What do you like best?
I love that Freshchat is embracing a broader chat solution. Instead of simply offering a window with which to exchange text, Freshchat provides a rich experience with linkable FAQs, images(including GIFs) and a decent array of integrations.
I really love the fact that Freshchat has the ability to integrate with my website, allowing logged in users to open a chat window and communicate using their identity from our site. This saves on repeat questions, avoids misinformation when users share accounts and supply their personal email instead of the credentials they're logged in with, and it helps us retrieve valuable information quickly.
The Events API allows our site to submit data to the chat tool so that when a user reaches out to us we can see their activity on the site and the Smartplugs feature allows us to query our own api for more information right from the chat interface.
The shared chat interface is great, it allows techs to shadow other users and help them answer questions, teaching the agent as well as helping customers.
FAQ support within the chat widget makes information available to the users right at the point of contact.
Ticket creation in Freshdesk allows sales folks to create IT tickets in seconds, losing no context and costing them no additional effort.
What do you dislike?
First and foremost the developer documentation is a hot mess. There's only documentation for raw JS integration, which means anyone using a framework is guaranteed to experience headaches trying to wrap the necessary calls and get them to play nice with more complex arrangements. Instead of pasting a few JS scripts into the various pages on my site, I had to wrap it in a service and I'm still playing around trying to get it to handle the login correctly.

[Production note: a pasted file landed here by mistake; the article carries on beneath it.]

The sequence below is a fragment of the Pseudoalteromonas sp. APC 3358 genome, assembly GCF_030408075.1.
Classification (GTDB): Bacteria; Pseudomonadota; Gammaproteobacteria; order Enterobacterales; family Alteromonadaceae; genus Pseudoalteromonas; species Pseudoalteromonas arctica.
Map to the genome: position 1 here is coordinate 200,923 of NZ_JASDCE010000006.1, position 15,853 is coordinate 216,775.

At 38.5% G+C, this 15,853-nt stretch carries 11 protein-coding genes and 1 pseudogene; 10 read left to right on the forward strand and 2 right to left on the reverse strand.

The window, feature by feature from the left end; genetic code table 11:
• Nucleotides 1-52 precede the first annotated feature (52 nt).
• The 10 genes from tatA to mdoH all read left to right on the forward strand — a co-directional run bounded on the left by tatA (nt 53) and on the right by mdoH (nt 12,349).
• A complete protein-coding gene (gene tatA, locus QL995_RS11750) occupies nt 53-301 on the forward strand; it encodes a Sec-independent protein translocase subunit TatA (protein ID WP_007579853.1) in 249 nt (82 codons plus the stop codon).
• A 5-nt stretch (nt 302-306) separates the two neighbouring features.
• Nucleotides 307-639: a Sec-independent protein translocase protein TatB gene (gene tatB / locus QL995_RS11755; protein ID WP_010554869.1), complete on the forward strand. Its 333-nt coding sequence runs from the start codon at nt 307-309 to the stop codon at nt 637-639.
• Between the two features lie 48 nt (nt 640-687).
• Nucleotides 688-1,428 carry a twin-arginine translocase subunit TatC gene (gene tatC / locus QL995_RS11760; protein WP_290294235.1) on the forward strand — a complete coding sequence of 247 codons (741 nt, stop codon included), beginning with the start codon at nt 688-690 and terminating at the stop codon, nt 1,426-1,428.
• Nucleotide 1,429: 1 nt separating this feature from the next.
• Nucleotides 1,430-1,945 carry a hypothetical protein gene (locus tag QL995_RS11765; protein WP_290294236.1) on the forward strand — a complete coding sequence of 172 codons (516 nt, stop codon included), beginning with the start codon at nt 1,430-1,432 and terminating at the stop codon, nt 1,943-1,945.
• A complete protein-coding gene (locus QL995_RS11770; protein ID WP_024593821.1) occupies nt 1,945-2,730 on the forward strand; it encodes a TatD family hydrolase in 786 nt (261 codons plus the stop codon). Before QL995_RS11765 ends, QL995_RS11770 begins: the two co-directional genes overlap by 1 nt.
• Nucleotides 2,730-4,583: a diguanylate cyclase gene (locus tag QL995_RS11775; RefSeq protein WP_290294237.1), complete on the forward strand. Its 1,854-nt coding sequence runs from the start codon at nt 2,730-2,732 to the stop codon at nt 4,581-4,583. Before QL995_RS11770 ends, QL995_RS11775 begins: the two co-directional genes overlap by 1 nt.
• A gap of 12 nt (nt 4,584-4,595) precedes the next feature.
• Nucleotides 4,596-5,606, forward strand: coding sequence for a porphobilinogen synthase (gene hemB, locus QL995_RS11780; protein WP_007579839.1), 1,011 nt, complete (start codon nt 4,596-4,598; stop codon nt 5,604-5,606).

Second, because the documentation doesn't deal with frameworks and the like, crucial behaviors like the necessary steps for clearing a user, the purpose of certain components of the scripts provided and the classes needed to hide the widget on print are all missing or described minimally. As of the writing of this review, the entire developer documentation is a single long-scroll page with about 10 subheadings.
The robust features on offer require a significant time investment in order to perform dynamically as intended. Admittedly Freshchat is a young product, and the service is great about helping me work stuff out, but having to deduce what my code is doing is not ideal.
Notifications in the app are not loud enough and they're somewhat flaky. Agents don't get notified if they're on another virtual desktop/workspace, they don't always hear them when they're on another browser tab. These are probably simply quality of life improvements but they stress our agents when they cause customers to get dead air.
Recommendations to others considering the product:
Look at the dev documentation, determine if you can do the necessary legwork yourself to integrate their simple tools with more complex sites.
Consider the paradigm you're stepping into, Intercom and Freshchat both use a "Messaging, not chat" approach that emphasizes the ability to initiate conversations, share conversations among agents, and track or interrogate user activity on your site in order to target them. As a support tool these features are excellent for helping users on a webapp, they may be nigh useless on a site selling a physical product, if their marketing goals don't serve you.
Finally, consider FreshDesk or FreshSales. A great amount of the value here is that FreshChat can link it's communications into the sibling products from Freshworks and create a picture of the user in multiple departments. If you're committed to other products for those niches, make sure the integration for those will be similarly robust.
What problems are you solving with the product? What benefits have you realized?
Freshchat provides a rich interface for interacting with users and has the potential to let us reach out proactively.
Importantly for our original use case, Freshchat empowers us to gather client side information about our webapp without requiring us to coach out technically uninformed users through the process of extracting it themselves. We've already saved time by allowing techs to coach sales employees through an issue and the ability to simply convert chats to tickets saves us lots of time hashing out what the user said to the chat agent.
Channels promise to allow us to integrate multiple spheres of control, allowing specialization in our chat teams.